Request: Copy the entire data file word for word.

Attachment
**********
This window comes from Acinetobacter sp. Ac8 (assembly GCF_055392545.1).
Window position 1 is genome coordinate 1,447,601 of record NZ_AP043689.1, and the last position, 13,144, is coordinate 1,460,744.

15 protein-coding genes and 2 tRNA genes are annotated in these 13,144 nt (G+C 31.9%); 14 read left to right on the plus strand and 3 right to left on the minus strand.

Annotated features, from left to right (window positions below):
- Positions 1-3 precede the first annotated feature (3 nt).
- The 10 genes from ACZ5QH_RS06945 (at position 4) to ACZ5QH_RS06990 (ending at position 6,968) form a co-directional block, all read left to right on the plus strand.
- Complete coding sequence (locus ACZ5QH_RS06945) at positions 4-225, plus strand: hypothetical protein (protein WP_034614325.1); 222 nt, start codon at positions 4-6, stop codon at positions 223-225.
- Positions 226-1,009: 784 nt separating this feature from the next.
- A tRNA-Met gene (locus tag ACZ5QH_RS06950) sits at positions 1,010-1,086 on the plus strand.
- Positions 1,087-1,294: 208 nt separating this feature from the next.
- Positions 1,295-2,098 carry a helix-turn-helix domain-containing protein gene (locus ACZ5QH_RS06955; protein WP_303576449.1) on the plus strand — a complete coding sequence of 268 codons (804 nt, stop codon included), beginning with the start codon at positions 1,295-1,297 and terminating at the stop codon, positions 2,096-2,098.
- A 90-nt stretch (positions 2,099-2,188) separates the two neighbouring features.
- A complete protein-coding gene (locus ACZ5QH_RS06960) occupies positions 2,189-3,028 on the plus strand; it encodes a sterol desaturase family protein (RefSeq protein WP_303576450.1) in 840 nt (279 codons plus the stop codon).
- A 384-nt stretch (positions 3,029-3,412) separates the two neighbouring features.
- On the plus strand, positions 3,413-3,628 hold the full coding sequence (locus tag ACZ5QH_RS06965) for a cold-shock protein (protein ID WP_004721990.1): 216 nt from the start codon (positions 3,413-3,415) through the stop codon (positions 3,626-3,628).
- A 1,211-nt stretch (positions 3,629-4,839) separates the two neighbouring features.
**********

This window comes from Acinetobacter sp. Ac8 (assembly GCF_055392545.1).
Window position 1 is genome coordinate 1,447,601 of record NZ_AP043689.1, and the last position, 13,144, is coordinate 1,460,744.

15 protein-coding genes and 2 tRNA genes are annotated in these 13,144 nt (G+C 31.9%); 14 read left to right on the plus strand and 3 right to left on the minus strand.

Annotated features, from left to right (window positions below):
- Positions 1-3 precede the first annotated feature (3 nt).
- The 10 genes from ACZ5QH_RS06945 (at position 4) to ACZ5QH_RS06990 (ending at position 6,968) form a co-directional block, all read left to right on the plus strand.
- Complete coding sequence (locus ACZ5QH_RS06945) at positions 4-225, plus strand: hypothetical protein (protein WP_034614325.1); 222 nt, start codon at positions 4-6, stop codon at positions 223-225.
- Positions 226-1,009: 784 nt separating this feature from the next.
- A tRNA-Met gene (locus tag ACZ5QH_RS06950) sits at positions 1,010-1,086 on the plus strand.
- Positions 1,087-1,294: 208 nt separating this feature from the next.
- Positions 1,295-2,098 carry a helix-turn-helix domain-containing protein gene (locus ACZ5QH_RS06955; protein WP_303576449.1) on the plus strand — a complete coding sequence of 268 codons (804 nt, stop codon included), beginning with the start codon at positions 1,295-1,297 and terminating at the stop codon, positions 2,096-2,098.
- A 90-nt stretch (positions 2,099-2,188) separates the two neighbouring features.
- A complete protein-coding gene (locus ACZ5QH_RS06960) occupies positions 2,189-3,028 on the plus strand; it encodes a sterol desaturase family protein (RefSeq protein WP_303576450.1) in 840 nt (279 codons plus the stop codon).
- A 384-nt stretch (positions 3,029-3,412) separates the two neighbouring features.
- On the plus strand, positions 3,413-3,628 hold the full coding sequence (locus tag ACZ5QH_RS06965) for a cold-shock protein (protein ID WP_004721990.1): 216 nt from the start codon (positions 3,413-3,415) through the stop codon (positions 3,626-3,628).
- A 1,211-nt stretch (positions 3,629-4,839) separates the two neighbouring features.